[...] For a long time I've wanted to look more closely at my Twitter followers and answer some questions: Who exactly is following me? And why aren't they more interactive? Is it possible that only 10% of my followers are real people? [...] The Twitter API is a good tool to investigate this. Yet it has a ton of rate limits which make even something simple like analyzing your followers quite complex. In today's episode, I'll show you how I worked with the rate limits to assess and build a scoreboard of my followers.

He starts with a screenshot of the ultimate result of gathering the information for each follower from the API and describes what the overall goals are. From there's it's all about the code:

  • creating database migrations for the related tables
  • making the connection to the Twitter API to gather follower data
  • saving the data to the database
  • creating the "score" for each based on if the account is verified, protected, and follower/friend count

The post ends with the code to show the "scoreboard" presented in the original screenshot having all of the information populated for his follower set.

tagged: tutorial yii2 framework analyze follower score tutorial series

Link: https://code.tutsplus.com/tutorials/building-with-the-twitter-api-analyzing-your-followers--cms-27523

Zend Framework Blog:
Discover and Read RSS and Atom Feeds
Apr 07, 2017 @ 09:25:08

On the Zend Framework blog Matthew Weier O'Phinney has written up a new tutorial showing you how to discover and read RSS feeds with the help of the zend-feed component of the Zend Framework.

Remember RSS and Atom feeds? Chances are, you may be reading this because it was on a feed.

[...] An interesting fact: Atom itself is often used as a data transfer format for REST services, particularly content management platforms! As such, being familiar with feeds and having tools to work with them is an important skill for a web developer! In this first of a two part series on feeds, we'll look at feed discovery, as well as reading, using zend-feed's Reader subcomponent.

He gets started by installing the zendframework/zend-feed component with Composer and pulling in the zendframework/zend-http component to make the HTTP requests for the feeds. He then shares some code that helps with RSS/Atom feed discovery on a site and viewing the results. This list is then used as sources to import and code is shown that outputs the basic information about the feed. Finally he shows how to look through the entries in the feed and output the title, link and description of each.

tagged: series discover read parse rss atom feed zendframework zendfeed zendhttp tutorial part1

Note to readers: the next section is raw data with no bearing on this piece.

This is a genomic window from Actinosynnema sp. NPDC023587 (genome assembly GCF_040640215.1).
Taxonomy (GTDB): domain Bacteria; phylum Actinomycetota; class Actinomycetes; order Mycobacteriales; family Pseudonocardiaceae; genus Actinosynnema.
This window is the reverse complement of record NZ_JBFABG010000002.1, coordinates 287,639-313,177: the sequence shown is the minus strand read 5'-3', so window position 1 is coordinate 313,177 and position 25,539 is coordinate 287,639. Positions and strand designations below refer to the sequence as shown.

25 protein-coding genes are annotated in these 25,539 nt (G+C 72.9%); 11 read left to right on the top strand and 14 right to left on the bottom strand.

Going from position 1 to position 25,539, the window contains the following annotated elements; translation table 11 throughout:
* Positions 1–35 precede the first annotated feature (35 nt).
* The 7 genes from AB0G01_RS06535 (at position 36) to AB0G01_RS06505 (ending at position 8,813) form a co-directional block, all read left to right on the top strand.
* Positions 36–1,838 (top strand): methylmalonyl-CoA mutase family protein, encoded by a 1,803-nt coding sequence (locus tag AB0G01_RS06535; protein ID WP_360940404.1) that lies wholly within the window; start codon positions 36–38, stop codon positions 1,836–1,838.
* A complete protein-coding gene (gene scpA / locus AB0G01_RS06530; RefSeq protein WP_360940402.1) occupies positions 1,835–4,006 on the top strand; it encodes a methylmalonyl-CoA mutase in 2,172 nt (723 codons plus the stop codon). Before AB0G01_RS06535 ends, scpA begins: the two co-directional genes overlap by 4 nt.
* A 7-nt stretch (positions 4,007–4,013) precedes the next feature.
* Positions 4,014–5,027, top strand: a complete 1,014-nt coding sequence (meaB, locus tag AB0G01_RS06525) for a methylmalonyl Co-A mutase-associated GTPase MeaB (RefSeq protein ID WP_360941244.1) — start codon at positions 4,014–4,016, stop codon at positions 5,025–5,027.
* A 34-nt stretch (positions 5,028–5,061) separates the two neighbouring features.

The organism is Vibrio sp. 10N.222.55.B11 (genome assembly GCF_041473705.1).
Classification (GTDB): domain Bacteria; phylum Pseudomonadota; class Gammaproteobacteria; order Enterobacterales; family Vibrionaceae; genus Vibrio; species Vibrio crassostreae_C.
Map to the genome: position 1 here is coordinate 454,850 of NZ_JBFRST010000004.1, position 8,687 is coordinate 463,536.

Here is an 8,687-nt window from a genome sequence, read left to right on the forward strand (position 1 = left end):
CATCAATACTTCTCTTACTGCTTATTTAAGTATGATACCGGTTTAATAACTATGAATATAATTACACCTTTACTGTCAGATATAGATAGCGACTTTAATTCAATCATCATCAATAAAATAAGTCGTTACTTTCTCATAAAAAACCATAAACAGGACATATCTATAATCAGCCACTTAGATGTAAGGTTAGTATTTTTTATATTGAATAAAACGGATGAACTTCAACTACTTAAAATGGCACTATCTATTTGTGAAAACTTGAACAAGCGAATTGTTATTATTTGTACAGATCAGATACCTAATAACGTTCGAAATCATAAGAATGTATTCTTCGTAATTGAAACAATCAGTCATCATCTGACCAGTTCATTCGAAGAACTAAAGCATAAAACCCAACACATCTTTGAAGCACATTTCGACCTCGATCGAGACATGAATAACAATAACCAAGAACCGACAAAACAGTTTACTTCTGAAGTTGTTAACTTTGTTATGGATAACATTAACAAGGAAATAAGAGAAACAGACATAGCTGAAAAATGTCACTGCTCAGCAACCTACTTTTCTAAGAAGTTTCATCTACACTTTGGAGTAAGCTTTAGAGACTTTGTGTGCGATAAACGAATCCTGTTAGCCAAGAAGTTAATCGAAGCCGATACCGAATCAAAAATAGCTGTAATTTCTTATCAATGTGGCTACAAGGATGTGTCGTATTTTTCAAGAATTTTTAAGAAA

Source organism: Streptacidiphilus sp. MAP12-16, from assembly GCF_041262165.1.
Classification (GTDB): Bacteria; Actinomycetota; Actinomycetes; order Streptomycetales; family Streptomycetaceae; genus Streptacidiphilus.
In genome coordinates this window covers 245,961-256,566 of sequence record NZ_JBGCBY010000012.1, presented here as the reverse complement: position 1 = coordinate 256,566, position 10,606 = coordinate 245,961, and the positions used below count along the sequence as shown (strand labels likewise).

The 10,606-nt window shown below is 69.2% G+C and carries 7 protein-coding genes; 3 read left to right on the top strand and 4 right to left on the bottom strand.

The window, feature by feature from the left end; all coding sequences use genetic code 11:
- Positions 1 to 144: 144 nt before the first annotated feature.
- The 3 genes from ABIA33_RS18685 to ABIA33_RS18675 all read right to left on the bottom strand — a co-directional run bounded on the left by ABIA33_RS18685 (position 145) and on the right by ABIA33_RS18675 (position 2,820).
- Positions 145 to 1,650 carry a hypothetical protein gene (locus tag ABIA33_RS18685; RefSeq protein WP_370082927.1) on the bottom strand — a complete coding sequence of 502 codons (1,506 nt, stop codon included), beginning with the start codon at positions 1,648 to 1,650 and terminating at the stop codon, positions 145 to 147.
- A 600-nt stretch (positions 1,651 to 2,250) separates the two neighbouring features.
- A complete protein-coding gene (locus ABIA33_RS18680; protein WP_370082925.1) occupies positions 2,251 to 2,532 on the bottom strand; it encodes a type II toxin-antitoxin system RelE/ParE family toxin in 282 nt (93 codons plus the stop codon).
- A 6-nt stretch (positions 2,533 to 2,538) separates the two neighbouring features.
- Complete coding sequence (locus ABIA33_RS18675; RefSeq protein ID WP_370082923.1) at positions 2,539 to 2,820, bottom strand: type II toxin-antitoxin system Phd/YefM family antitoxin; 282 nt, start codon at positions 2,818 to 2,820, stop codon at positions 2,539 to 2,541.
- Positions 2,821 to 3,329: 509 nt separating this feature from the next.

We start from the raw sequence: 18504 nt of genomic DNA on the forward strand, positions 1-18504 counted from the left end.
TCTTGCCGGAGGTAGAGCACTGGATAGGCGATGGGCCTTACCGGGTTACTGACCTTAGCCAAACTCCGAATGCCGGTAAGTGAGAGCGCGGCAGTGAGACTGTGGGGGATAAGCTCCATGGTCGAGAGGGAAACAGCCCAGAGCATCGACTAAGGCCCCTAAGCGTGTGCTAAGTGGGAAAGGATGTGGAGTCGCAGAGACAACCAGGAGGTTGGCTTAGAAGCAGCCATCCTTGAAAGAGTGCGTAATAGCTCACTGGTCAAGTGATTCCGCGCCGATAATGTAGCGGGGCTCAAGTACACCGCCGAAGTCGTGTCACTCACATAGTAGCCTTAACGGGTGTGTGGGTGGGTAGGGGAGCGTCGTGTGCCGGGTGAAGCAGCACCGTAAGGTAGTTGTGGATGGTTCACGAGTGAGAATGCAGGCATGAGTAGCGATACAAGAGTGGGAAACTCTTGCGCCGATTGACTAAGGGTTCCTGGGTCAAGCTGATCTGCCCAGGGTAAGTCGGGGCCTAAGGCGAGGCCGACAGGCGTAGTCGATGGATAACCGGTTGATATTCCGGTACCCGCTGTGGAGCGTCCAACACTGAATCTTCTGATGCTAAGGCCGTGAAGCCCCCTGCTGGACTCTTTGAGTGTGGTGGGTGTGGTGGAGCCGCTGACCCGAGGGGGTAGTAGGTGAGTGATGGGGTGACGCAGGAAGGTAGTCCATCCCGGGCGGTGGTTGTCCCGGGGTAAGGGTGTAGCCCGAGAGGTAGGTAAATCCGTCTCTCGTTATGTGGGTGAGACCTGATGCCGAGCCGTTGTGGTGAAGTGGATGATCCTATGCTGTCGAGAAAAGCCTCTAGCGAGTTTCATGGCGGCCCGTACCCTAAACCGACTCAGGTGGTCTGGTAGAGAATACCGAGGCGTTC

Link: https://framework.zend.com/blog/2017-04-06-zend-feed-reading.html

TutsPlus.com:
Programming With Yii2: Building a RESTful API
Apr 06, 2017 @ 10:30:05

The TutsPlus.com site has posted the latest article in their "Programming with Yii2" series today, this time focusing on the creation of a RESTful API with the built-in framework support.

In this Programming With Yii2 series, I'm guiding readers in use of the Yii2 Framework for PHP. You may also be interested in my Introduction to the Yii Framework, which reviews the benefits of Yii and includes an overview of what's new in Yii 2.x.

In today's tutorial, I will review how to build a REST API in Yii to connect your application to the cloud, mobile apps, and other services. I'll guide you through Yii's REST API quick start guide and provide context and examples of common requests.

He starts off with some of the benefits of having a REST API for your Yii2 application and some of the functionality that comes included with the framework. He then starts in on building the base functionality of the API with a controller, a "tree" for the endpoints and configuration of the URL routing. The rest of the post is a set of example requests made to the API with the help of both cURL and the Postman app for Chrome.

tagged: yii2 framework series tutorial build rest api example

Link: https://code.tutsplus.com/tutorials/programming-with-yii2-building-a-restful-api--cms-27513

Simon Holywell:
PHP and immutability - part two
Apr 04, 2017 @ 12:54:48

Simon Holywell has continued his series looking at immutability and PHP in part two of his series improving on the code and classes from the previous post.

In the last article we learnt how to create an immutable data structure in PHP. There were a few issues to work through, but we got there in the end. Now onto making the immutable class more useful and easier to create modified copies. Note that these are copies and not modifications, in-place, to the original objects.

He then moves on from the "simple" mutation method previously used (making a new immutable object when a property changes). When the property list starts getting more complex simple single value references no longer scale. He makes use of methods internal to the class to modify the values and return a new immutable instance with the updated value. He shows how to modify this to prevent the setting of unexpected properties and how to expand it out to allow the input of an array of values to update and how to handle required/optional property values.

tagged: immutability series part2 tutorial immutable object

Link: https://www.simonholywell.com/post/2017/04/php-and-immutability-part-two/